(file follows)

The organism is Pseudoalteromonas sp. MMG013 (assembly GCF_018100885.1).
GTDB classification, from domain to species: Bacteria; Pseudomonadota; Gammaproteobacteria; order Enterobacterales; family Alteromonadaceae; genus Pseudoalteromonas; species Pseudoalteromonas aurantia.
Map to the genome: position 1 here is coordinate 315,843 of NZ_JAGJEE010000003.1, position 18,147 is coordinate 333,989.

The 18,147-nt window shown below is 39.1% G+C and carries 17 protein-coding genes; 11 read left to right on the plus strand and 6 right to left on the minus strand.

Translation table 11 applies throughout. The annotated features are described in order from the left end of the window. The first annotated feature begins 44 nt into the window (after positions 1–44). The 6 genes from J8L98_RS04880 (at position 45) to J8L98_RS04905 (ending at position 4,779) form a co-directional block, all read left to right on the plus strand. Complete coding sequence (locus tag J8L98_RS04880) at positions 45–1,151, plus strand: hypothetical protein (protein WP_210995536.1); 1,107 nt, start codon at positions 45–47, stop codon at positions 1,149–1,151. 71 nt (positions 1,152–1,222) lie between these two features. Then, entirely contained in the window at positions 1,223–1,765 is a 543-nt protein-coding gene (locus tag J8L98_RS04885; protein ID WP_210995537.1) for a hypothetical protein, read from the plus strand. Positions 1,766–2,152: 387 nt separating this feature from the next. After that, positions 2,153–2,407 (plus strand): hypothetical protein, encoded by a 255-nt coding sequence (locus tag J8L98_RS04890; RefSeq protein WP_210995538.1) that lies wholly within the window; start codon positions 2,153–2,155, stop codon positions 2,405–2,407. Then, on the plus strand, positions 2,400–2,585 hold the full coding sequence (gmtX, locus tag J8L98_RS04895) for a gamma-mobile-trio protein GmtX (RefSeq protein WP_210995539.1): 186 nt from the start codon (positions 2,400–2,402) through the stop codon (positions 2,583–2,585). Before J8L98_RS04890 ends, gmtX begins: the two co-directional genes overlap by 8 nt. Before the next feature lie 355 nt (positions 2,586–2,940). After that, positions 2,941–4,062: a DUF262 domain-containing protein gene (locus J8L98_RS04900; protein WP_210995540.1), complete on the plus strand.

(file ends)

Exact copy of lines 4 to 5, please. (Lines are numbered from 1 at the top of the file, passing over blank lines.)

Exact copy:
The 18,147-nt window shown below is 39.1% G+C and carries 17 protein-coding genes; 11 read left to right on the plus strand and 6 right to left on the minus strand.

Translation table 11 applies throughout. The annotated features are described in order from the left end of the window. The first annotated feature begins 44 nt into the window (after positions 1–44). The 6 genes from J8L98_RS04880 (at position 45) to J8L98_RS04905 (ending at position 4,779) form a co-directional block, all read left to right on the plus strand. Complete coding sequence (locus tag J8L98_RS04880) at positions 45–1,151, plus strand: hypothetical protein (protein WP_210995536.1); 1,107 nt, start codon at positions 45–47, stop codon at positions 1,149–1,151. 71 nt (positions 1,152–1,222) lie between these two features. Then, entirely contained in the window at positions 1,223–1,765 is a 543-nt protein-coding gene (locus tag J8L98_RS04885; protein ID WP_210995537.1) for a hypothetical protein, read from the plus strand. Positions 1,766–2,152: 387 nt separating this feature from the next. After that, positions 2,153–2,407 (plus strand): hypothetical protein, encoded by a 255-nt coding sequence (locus tag J8L98_RS04890; RefSeq protein WP_210995538.1) that lies wholly within the window; start codon positions 2,153–2,155, stop codon positions 2,405–2,407. Then, on the plus strand, positions 2,400–2,585 hold the full coding sequence (gmtX, locus tag J8L98_RS04895) for a gamma-mobile-trio protein GmtX (RefSeq protein WP_210995539.1): 186 nt from the start codon (positions 2,400–2,402) through the stop codon (positions 2,583–2,585). Before J8L98_RS04890 ends, gmtX begins: the two co-directional genes overlap by 8 nt. Before the next feature lie 355 nt (positions 2,586–2,940). After that, positions 2,941–4,062: a DUF262 domain-containing protein gene (locus J8L98_RS04900; protein WP_210995540.1), complete on the plus strand.